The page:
Bayes meets Bamberg: Workshop on Bayesian Statistics
INVITATION AND EXTENDED CALL FOR PAPERS for “Bayes meets Bamberg: Workshop on Bayesian Statistics” on 22-23 June 2023 (new date!) at the University of Bamberg
Please send an email to workshop.stat-oek(at)uni-bamberg.de if you want to attend, with the reference „BMB workshop registration“. Registration is free of charge, but we kindly ask you to notify us if you cannot participate and have to withdraw your registration. The maximum participant number is capped at 50 and registrations are handled on a first-come, first-served basis.
General information on the workshop topic
Bayesian Statistics provide an intuitive approach to interpreting what we can learn from data, and how we can update prior knowledge. With growing access to easy-to-use software for Bayesian methods, this approach has become well established within the scientific community. This workshop provides a forum for an interdisciplinary exchange of Bayesian applications and ideas.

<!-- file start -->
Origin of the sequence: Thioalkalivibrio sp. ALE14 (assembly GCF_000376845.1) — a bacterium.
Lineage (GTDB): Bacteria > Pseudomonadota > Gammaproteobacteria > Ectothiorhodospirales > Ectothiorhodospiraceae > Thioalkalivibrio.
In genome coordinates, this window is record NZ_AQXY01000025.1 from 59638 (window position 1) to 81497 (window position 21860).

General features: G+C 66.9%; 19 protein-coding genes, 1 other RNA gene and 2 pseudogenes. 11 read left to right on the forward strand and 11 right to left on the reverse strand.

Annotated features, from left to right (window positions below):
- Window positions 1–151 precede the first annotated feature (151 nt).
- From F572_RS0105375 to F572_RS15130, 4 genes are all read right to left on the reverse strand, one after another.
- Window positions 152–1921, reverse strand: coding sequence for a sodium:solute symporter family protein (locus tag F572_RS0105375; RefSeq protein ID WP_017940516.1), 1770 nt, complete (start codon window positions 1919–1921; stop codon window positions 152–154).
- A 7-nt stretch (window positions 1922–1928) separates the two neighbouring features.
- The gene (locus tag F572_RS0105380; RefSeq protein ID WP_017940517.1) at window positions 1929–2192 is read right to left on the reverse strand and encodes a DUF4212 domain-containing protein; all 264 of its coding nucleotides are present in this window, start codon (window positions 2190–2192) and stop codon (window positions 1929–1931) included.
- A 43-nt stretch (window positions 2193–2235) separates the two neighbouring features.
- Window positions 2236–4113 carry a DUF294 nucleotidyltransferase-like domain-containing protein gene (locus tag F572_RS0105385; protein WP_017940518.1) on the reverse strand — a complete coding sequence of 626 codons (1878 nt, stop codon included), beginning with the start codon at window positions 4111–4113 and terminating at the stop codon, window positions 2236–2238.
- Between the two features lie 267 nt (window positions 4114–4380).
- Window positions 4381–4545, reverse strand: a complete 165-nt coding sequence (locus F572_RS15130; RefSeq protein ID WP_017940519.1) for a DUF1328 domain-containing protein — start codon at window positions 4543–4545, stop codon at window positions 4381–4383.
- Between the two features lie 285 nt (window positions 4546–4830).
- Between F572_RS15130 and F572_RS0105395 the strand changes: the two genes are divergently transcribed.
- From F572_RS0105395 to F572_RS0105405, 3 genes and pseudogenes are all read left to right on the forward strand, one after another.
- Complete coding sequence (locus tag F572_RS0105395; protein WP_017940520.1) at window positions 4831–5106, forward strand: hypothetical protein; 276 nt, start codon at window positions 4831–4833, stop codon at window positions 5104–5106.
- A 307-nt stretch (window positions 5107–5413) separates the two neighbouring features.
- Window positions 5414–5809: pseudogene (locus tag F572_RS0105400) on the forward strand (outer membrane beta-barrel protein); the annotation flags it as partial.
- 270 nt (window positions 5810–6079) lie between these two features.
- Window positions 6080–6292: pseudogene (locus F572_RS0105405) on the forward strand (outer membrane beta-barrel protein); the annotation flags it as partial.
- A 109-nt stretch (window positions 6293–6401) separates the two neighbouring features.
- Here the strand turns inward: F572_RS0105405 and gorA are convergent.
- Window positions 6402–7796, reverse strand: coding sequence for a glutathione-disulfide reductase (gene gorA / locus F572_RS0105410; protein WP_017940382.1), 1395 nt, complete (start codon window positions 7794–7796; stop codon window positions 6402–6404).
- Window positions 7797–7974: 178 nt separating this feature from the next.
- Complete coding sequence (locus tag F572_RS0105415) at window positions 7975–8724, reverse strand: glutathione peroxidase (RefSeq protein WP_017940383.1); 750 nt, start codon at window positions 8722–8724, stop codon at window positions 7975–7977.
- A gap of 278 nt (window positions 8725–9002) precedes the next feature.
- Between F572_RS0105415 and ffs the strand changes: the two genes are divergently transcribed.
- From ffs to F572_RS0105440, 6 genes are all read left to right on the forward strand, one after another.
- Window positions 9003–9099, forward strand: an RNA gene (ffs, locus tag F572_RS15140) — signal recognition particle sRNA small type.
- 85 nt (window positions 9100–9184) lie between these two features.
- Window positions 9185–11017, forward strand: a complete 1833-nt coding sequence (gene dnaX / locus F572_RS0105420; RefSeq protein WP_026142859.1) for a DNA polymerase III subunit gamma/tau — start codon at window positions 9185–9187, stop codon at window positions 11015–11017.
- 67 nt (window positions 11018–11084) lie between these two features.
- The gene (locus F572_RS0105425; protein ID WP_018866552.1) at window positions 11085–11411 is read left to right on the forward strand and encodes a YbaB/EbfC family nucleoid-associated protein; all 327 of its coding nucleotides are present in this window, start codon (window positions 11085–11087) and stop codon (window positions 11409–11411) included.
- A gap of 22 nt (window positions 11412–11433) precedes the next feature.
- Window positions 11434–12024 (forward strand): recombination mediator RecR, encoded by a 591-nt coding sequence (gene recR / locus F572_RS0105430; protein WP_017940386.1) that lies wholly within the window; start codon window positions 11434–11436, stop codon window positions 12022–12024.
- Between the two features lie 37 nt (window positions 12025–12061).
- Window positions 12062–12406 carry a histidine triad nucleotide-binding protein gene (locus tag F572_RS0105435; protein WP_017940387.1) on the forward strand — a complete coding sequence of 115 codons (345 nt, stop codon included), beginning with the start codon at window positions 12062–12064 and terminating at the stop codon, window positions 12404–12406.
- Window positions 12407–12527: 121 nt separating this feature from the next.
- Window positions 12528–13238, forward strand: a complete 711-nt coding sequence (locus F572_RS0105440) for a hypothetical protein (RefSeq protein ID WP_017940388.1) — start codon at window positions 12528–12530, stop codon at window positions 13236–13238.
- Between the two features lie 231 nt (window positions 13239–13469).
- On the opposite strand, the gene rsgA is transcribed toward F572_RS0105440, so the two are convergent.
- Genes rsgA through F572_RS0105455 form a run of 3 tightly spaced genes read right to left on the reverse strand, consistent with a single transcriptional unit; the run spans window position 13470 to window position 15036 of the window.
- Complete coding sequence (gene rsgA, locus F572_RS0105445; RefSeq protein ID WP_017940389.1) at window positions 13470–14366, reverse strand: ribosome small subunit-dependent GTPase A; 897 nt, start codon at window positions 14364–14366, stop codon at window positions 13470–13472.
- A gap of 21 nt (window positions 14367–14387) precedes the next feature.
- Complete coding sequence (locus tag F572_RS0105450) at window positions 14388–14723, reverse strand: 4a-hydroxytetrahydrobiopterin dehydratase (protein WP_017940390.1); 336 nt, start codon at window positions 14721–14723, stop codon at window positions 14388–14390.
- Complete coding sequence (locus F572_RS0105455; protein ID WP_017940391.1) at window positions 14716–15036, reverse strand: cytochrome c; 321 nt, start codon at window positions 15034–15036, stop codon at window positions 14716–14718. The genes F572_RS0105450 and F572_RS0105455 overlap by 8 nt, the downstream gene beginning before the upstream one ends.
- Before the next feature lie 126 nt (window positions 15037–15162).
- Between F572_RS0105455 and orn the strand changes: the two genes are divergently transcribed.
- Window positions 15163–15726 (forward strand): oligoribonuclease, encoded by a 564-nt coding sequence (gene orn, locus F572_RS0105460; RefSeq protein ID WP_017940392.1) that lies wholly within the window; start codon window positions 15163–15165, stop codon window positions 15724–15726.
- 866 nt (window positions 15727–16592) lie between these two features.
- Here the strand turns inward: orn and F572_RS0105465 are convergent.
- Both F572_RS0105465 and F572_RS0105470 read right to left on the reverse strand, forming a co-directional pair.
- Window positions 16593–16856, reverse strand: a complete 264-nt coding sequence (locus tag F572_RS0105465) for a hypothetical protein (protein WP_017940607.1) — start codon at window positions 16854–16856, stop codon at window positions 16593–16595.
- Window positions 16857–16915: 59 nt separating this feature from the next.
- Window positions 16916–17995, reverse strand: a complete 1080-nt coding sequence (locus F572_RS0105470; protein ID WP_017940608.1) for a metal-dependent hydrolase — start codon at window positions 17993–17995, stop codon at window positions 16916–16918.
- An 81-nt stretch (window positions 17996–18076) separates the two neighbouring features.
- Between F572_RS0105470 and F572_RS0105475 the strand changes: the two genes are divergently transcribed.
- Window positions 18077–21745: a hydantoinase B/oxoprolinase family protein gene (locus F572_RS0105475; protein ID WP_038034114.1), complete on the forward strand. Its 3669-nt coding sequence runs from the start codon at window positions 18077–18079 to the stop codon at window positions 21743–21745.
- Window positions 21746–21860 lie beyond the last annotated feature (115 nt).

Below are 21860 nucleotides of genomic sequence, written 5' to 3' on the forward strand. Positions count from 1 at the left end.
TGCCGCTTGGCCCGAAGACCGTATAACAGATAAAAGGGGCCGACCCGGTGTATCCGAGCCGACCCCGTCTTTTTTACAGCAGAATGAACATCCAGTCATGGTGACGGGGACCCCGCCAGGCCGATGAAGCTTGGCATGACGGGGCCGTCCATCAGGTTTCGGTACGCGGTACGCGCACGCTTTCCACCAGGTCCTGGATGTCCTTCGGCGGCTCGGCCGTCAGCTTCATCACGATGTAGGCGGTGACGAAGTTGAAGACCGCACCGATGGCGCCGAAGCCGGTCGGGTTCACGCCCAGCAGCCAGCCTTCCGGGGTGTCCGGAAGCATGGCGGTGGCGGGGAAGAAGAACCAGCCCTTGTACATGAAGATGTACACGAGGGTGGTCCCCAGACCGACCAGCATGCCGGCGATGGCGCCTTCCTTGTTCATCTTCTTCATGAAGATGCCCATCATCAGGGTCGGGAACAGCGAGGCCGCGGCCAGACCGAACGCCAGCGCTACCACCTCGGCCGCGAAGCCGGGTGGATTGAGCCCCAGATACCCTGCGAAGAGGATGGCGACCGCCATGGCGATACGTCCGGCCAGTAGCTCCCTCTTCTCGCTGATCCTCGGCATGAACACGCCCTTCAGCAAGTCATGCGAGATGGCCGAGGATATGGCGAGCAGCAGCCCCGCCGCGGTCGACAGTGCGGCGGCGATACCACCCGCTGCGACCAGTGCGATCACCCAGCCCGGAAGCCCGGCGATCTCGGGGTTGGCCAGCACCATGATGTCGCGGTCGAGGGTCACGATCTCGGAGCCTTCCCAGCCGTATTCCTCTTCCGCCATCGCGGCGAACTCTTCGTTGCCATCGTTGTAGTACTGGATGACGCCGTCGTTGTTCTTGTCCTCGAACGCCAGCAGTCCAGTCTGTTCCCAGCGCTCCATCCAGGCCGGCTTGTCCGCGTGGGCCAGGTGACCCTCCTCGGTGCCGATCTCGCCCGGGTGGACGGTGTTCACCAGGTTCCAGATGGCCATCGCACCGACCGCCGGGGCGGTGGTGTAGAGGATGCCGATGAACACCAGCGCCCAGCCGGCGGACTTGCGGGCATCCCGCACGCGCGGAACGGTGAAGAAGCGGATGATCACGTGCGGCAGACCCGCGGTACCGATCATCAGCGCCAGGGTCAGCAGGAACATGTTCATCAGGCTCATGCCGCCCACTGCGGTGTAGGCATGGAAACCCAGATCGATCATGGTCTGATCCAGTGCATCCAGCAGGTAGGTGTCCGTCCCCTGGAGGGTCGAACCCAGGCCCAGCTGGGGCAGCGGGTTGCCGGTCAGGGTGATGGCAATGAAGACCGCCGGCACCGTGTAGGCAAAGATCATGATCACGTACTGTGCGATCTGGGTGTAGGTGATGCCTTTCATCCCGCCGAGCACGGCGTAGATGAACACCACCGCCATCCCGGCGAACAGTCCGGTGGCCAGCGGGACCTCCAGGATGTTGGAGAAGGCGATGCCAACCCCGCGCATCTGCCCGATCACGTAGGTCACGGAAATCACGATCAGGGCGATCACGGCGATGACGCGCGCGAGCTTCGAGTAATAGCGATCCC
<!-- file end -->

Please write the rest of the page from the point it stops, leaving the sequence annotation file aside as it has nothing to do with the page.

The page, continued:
Program and course of the workshop
The workshop is a two-day workshop consisting of two parts, with the first day being a “gentle” introduction to Bayesian concepts for anyone who is interested in but not yet quite familiar with Bayesian Statistics. The second day consists of a keynote and sessions with presentations on applied Bayesian research.
Day 1: A Primer on Bayesian Statistics
David Kaplan will give an introduction to Bayesian Statistics on day 1 of the workshop. He is Patricia Busk Professor of Quantitative Methods in the Department of Educational Psychology at the University of Wisconsin – Madison, and has published extensively on Bayesian methods.
Day 2: Bayesian Statistics in Practice
- Keynote by David Kaplan: Probabilistic Forecasting with International Large-Scale Assessments: Applications to the UN Sustainable Development Goals
Mariana Nold: Bayesian methods for assessing model uncertainty in predictive modeling
Julius Goes: An Introduction to NIMBLE
Tobias Eilert/ Miguel Cordero: A Modern Approach to Stability Studies via Bayesian Linear Mixed Models Incorporating Auxiliary Effects
Georg Heinze: Shrinkage of prediction models: Firth’s logistic regression with added covariate